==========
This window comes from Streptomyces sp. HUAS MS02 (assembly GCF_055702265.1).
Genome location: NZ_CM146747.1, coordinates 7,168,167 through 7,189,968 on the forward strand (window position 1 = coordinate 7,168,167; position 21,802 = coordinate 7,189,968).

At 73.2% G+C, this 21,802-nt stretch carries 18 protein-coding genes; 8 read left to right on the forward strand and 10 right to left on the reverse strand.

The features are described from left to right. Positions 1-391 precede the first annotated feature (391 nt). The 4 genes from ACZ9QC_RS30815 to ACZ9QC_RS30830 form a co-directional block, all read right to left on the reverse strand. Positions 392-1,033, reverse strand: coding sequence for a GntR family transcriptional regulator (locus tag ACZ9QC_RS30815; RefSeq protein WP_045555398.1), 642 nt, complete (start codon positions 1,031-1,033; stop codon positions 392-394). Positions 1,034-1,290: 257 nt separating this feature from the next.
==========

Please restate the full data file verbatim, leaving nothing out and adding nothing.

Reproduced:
This window comes from Streptomyces sp. HUAS MS02 (assembly GCF_055702265.1).
Genome location: NZ_CM146747.1, coordinates 7,168,167 through 7,189,968 on the forward strand (window position 1 = coordinate 7,168,167; position 21,802 = coordinate 7,189,968).

At 73.2% G+C, this 21,802-nt stretch carries 18 protein-coding genes; 8 read left to right on the forward strand and 10 right to left on the reverse strand.

The features are described from left to right. Positions 1-391 precede the first annotated feature (391 nt). The 4 genes from ACZ9QC_RS30815 to ACZ9QC_RS30830 form a co-directional block, all read right to left on the reverse strand. Positions 392-1,033, reverse strand: coding sequence for a GntR family transcriptional regulator (locus tag ACZ9QC_RS30815; RefSeq protein WP_045555398.1), 642 nt, complete (start codon positions 1,031-1,033; stop codon positions 392-394). Positions 1,034-1,290: 257 nt separating this feature from the next.